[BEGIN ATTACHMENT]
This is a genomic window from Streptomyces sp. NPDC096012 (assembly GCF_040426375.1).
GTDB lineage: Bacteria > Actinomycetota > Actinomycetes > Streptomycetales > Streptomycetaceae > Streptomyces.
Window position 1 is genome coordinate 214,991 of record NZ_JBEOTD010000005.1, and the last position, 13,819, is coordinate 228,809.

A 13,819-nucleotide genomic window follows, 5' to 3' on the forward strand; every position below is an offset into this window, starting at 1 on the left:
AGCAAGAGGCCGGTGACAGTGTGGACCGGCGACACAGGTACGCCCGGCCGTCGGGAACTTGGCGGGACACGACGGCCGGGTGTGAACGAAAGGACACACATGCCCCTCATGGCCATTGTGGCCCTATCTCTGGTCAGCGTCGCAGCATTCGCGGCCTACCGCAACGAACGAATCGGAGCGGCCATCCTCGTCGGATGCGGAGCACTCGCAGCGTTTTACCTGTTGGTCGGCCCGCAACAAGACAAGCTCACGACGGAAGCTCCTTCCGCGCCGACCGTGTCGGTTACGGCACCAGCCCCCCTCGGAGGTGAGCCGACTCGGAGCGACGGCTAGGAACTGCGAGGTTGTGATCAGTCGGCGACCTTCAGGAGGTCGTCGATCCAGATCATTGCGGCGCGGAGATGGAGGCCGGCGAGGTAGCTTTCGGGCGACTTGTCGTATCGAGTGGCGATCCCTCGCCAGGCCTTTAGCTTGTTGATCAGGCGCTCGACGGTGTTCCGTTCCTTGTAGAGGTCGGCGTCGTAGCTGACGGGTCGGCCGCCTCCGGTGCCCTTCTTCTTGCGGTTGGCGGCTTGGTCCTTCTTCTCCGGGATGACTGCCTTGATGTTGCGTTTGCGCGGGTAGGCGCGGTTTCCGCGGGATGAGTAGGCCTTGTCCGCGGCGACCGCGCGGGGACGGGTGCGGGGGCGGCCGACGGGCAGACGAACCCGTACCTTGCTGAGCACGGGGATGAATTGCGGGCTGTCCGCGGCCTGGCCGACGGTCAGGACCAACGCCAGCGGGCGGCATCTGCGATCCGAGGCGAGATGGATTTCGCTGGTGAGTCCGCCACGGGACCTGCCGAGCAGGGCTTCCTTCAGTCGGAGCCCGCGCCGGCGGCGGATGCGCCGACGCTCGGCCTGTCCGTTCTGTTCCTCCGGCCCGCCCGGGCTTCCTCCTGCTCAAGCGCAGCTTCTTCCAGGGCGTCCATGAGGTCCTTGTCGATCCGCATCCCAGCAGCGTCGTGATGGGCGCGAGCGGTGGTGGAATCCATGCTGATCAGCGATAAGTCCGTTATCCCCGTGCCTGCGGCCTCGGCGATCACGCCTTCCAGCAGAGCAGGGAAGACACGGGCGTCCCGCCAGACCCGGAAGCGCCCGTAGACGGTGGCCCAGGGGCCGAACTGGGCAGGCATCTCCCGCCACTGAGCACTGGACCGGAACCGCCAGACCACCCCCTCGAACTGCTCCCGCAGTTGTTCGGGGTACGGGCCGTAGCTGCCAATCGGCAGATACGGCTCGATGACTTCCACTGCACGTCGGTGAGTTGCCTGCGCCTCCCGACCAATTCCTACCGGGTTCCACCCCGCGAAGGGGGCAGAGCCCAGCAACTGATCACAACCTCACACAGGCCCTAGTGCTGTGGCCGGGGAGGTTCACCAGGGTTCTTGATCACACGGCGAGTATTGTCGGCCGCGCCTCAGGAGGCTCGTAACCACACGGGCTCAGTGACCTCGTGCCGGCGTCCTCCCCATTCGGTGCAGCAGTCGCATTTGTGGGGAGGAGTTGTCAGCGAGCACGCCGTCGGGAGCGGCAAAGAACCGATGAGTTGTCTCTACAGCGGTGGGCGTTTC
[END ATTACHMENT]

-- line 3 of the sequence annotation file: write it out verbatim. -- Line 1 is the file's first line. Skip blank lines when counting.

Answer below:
Window position 1 is genome coordinate 214,991 of record NZ_JBEOTD010000005.1, and the last position, 13,819, is coordinate 228,809.